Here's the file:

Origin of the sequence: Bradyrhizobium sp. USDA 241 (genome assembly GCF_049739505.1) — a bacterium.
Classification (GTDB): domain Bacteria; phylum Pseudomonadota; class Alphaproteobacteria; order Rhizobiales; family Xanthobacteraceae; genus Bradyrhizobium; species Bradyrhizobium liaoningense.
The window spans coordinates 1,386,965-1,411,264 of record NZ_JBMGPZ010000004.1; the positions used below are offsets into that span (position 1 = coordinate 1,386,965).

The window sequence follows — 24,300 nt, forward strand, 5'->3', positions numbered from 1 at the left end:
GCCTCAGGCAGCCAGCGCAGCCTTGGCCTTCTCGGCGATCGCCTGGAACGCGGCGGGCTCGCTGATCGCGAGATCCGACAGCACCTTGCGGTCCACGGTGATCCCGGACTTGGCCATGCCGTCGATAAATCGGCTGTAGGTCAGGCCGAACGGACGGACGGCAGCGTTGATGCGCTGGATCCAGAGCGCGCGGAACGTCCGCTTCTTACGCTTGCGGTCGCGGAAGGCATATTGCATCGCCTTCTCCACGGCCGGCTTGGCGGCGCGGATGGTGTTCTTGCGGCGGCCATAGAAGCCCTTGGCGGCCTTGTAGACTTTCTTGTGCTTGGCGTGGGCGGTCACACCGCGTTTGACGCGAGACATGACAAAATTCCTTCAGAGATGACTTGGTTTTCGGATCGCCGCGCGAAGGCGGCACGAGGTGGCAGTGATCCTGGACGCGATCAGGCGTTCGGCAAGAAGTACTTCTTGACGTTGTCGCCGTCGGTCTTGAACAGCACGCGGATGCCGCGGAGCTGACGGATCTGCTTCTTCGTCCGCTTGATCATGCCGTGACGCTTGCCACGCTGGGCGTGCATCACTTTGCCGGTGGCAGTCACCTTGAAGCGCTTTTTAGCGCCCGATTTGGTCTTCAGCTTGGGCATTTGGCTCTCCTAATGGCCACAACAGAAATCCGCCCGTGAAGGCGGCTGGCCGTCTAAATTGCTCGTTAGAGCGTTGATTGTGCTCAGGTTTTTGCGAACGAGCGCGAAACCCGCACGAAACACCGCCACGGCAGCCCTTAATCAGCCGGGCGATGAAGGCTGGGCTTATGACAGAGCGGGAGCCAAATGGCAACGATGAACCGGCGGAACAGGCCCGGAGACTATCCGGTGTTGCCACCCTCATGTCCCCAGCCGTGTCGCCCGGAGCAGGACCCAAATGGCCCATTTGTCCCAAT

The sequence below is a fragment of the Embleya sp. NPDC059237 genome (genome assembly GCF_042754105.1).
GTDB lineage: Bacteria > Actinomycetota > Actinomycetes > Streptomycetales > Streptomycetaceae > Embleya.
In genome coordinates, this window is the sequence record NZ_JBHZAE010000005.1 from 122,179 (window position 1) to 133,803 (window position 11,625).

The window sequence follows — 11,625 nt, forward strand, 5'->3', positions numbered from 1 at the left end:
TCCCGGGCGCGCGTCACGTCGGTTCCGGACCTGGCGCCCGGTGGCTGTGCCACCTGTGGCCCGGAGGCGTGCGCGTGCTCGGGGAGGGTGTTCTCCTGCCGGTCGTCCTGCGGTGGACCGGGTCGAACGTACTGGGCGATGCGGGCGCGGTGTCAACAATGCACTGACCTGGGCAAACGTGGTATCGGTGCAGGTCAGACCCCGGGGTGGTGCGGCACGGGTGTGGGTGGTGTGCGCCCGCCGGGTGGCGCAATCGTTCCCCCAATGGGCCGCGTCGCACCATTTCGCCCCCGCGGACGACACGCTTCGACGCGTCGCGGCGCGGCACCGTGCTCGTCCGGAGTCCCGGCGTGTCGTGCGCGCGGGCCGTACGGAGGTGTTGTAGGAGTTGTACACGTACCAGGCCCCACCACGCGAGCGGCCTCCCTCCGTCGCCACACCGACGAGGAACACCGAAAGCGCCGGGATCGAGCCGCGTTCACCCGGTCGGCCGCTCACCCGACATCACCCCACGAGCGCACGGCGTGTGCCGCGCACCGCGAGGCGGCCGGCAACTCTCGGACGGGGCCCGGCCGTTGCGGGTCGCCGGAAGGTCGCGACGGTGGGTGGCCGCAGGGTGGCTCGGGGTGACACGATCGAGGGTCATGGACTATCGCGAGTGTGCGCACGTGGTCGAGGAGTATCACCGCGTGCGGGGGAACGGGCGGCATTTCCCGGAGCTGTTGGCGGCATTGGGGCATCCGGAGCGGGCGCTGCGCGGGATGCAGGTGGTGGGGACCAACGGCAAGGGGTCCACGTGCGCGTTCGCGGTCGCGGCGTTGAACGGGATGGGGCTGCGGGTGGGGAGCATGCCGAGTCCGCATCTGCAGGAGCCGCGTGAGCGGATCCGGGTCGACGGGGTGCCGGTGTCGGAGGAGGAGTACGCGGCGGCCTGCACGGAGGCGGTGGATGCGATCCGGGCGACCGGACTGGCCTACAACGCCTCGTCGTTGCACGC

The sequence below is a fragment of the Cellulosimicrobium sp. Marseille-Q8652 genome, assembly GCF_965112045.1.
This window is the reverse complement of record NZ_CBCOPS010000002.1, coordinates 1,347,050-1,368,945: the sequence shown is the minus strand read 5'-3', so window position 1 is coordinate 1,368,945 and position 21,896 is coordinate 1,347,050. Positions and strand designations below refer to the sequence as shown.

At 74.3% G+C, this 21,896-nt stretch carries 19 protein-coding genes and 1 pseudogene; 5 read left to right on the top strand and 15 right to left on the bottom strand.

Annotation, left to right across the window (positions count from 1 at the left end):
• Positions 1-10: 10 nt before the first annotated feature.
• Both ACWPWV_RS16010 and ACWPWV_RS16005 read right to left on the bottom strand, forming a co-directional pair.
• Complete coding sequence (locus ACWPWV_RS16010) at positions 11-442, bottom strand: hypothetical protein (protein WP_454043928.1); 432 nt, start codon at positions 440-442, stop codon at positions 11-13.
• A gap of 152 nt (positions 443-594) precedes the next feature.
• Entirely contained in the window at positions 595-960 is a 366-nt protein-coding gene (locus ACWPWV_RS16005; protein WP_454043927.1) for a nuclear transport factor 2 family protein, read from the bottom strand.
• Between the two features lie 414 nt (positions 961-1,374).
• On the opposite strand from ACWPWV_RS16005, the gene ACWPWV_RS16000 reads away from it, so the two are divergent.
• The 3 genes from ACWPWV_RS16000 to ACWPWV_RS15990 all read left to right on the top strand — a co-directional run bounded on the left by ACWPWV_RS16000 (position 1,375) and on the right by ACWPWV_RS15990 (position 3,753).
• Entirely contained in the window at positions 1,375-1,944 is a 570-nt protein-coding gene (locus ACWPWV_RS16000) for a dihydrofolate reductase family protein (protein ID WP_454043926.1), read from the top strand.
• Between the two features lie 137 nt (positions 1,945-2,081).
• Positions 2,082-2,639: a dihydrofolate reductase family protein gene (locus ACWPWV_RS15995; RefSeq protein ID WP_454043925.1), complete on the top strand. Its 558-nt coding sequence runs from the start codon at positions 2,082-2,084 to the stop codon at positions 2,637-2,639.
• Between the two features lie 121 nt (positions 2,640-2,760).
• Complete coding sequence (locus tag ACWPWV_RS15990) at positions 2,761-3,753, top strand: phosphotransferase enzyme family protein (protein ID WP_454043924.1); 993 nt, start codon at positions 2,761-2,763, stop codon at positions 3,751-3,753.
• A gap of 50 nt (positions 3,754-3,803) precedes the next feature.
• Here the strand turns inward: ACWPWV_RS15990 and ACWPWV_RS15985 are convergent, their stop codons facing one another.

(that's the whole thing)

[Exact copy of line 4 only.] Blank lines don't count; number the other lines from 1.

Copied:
The window sequence follows — 24,300 nt, forward strand, 5'->3', positions numbered from 1 at the left end: